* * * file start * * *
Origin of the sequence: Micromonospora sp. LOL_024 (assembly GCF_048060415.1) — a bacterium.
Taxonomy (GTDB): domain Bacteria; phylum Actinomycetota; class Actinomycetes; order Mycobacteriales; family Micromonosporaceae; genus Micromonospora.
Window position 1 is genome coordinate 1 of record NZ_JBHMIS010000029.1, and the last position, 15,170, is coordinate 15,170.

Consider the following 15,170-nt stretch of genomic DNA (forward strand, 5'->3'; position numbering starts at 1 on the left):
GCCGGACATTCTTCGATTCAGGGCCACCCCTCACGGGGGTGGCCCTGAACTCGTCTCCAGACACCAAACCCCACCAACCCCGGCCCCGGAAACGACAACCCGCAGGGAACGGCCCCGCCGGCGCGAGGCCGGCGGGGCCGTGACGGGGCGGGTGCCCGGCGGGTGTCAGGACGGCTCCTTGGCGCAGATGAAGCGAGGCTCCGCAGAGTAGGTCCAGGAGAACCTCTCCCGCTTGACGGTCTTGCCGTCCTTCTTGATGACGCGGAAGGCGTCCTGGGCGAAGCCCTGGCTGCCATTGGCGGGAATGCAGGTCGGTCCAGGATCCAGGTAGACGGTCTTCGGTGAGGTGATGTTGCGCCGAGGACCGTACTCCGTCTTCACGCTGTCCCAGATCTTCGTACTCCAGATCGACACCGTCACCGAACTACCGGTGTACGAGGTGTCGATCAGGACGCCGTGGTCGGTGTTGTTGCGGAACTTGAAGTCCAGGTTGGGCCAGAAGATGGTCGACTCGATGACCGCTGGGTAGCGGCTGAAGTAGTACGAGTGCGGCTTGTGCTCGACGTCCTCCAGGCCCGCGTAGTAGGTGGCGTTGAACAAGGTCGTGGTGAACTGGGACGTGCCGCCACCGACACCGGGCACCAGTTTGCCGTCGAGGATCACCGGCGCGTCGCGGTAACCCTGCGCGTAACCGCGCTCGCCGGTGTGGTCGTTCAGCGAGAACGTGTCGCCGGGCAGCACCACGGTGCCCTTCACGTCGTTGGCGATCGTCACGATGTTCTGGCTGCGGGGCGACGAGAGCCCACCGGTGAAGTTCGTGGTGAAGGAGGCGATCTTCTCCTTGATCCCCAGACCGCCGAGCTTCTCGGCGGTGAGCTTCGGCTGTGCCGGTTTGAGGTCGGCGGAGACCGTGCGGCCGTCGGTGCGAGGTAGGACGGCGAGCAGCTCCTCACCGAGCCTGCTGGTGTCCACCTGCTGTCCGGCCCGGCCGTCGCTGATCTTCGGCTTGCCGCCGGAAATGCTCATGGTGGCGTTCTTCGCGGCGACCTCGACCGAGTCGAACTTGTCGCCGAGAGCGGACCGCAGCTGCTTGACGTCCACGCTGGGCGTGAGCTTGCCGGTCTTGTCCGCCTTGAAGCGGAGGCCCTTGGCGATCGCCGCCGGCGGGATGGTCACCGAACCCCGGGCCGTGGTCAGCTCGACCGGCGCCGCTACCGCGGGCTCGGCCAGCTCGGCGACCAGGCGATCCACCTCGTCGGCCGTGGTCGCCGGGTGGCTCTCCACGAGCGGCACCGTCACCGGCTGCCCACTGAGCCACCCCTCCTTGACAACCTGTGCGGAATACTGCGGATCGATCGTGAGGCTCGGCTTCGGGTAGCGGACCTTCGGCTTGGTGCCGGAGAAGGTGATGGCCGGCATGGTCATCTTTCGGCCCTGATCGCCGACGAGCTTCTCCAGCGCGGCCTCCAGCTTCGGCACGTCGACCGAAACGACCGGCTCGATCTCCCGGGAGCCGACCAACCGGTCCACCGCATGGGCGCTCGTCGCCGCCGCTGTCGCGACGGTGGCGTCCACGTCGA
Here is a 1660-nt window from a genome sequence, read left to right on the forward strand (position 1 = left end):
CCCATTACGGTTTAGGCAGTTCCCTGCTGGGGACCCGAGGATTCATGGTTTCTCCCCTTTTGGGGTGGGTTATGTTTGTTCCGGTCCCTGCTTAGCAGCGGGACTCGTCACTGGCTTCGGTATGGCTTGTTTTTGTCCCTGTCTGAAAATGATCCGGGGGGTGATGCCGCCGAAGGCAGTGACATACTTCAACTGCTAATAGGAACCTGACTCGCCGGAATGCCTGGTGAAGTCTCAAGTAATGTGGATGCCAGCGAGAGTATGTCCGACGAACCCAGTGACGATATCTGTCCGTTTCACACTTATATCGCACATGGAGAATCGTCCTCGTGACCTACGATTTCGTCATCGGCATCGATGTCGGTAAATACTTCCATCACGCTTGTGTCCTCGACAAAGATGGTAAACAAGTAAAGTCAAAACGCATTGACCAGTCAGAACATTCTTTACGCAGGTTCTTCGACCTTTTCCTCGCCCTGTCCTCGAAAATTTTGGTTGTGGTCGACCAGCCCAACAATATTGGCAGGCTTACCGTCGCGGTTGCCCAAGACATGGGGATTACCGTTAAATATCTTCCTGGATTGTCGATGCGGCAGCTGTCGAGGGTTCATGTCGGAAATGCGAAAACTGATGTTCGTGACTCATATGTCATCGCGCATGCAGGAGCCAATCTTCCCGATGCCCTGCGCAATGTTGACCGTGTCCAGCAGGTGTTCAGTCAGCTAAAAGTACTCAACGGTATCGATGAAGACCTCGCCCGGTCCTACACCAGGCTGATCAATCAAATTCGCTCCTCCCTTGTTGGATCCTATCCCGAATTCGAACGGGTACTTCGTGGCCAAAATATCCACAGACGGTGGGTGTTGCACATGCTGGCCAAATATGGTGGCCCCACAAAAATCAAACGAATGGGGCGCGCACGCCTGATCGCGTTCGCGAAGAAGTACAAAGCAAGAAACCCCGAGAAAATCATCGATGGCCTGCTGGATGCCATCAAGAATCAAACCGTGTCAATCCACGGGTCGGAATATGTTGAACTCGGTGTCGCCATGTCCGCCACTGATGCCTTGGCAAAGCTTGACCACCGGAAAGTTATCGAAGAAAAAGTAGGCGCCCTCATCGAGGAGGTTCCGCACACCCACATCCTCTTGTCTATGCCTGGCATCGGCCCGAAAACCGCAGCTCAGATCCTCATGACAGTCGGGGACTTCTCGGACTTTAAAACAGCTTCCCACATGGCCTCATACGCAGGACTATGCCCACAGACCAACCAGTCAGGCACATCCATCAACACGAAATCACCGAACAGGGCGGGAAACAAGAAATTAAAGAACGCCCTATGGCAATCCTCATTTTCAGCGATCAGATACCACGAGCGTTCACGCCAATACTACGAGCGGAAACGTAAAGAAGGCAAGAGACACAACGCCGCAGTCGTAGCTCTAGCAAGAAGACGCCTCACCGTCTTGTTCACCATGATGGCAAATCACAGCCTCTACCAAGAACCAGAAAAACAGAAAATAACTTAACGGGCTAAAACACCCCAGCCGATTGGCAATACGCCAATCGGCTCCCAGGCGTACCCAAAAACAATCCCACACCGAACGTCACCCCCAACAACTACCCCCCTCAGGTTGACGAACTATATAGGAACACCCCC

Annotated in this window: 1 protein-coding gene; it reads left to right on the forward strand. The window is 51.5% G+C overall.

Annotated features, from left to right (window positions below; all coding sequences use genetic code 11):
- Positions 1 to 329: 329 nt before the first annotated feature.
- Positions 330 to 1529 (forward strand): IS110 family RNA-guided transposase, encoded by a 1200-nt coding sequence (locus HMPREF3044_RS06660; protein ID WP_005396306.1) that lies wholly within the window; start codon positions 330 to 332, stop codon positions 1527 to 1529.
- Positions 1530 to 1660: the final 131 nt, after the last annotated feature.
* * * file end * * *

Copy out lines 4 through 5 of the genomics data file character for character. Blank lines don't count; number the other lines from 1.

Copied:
Consider the following 15,170-nt stretch of genomic DNA (forward strand, 5'->3'; position numbering starts at 1 on the left):
GCCGGACATTCTTCGATTCAGGGCCACCCCTCACGGGGGTGGCCCTGAACTCGTCTCCAGACACCAAACCCCACCAACCCCGGCCCCGGAAACGACAACCCGCAGGGAACGGCCCCGCCGGCGCGAGGCCGGCGGGGCCGTGACGGGGCGGGTGCCCGGCGGGTGTCAGGACGGCTCCTTGGCGCAGATGAAGCGAGGCTCCGCAGAGTAGGTCCAGGAGAACCTCTCCCGCTTGACGGTCTTGCCGTCCTTCTTGATGACGCGGAAGGCGTCCTGGGCGAAGCCCTGGCTGCCATTGGCGGGAATGCAGGTCGGTCCAGGATCCAGGTAGACGGTCTTCGGTGAGGTGATGTTGCGCCGAGGACCGTACTCCGTCTTCACGCTGTCCCAGATCTTCGTACTCCAGATCGACACCGTCACCGAACTACCGGTGTACGAGGTGTCGATCAGGACGCCGTGGTCGGTGTTGTTGCGGAACTTGAAGTCCAGGTTGGGCCAGAAGATGGTCGACTCGATGACCGCTGGGTAGCGGCTGAAGTAGTACGAGTGCGGCTTGTGCTCGACGTCCTCCAGGCCCGCGTAGTAGGTGGCGTTGAACAAGGTCGTGGTGAACTGGGACGTGCCGCCACCGACACCGGGCACCAGTTTGCCGTCGAGGATCACCGGCGCGTCGCGGTAACCCTGCGCGTAACCGCGCTCGCCGGTGTGGTCGTTCAGCGAGAACGTGTCGCCGGGCAGCACCACGGTGCCCTTCACGTCGTTGGCGATCGTCACGATGTTCTGGCTGCGGGGCGACGAGAGCCCACCGGTGAAGTTCGTGGTGAAGGAGGCGATCTTCTCCTTGATCCCCAGACCGCCGAGCTTCTCGGCGGTGAGCTTCGGCTGTGCCGGTTTGAGGTCGGCGGAGACCGTGCGGCCGTCGGTGCGAGGTAGGACGGCGAGCAGCTCCTCACCGAGCCTGCTGGTGTCCACCTGCTGTCCGGCCCGGCCGTCGCTGATCTTCGGCTTGCCGCCGGAAATGCTCATGGTGGCGTTCTTCGCGGCGACCTCGACCGAGTCGAACTTGTCGCCGAGAGCGGACCGCAGCTGCTTGACGTCCACGCTGGGCGTGAGCTTGCCGGTCTTGTCCGCCTTGAAGCGGAGGCCCTTGGCGATCGCCGCCGGCGGGATGGTCACCGAACCCCGGGCCGTGGTCAGCTCGACCGGCGCCGCTACCGCGGGCTCGGCCAGCTCGGCGACCAGGCGATCCACCTCGTCGGCCGTGGTCGCCGGGTGGCTCTCCACGAGCGGCACCGTCACCGGCTGCCCACTGAGCCACCCCTCCTTGACAACCTGTGCGGAATACTGCGGATCGATCGTGAGGCTCGGCTTCGGGTAGCGGACCTTCGGCTTGGTGCCGGAGAAGGTGATGGCCGGCATGGTCATCTTTCGGCCCTGATCGCCGACGAGCTTCTCCAGCGCGGCCTCCAGCTTCGGCACGTCGACCGAAACGACCGGCTCGATCTCCCGGGAGCCGACCAACCGGTCCACCGCATGGGCGCTCGTCGCCGCCGCTGTCGCGACGGTGGCGTCCACGTCGA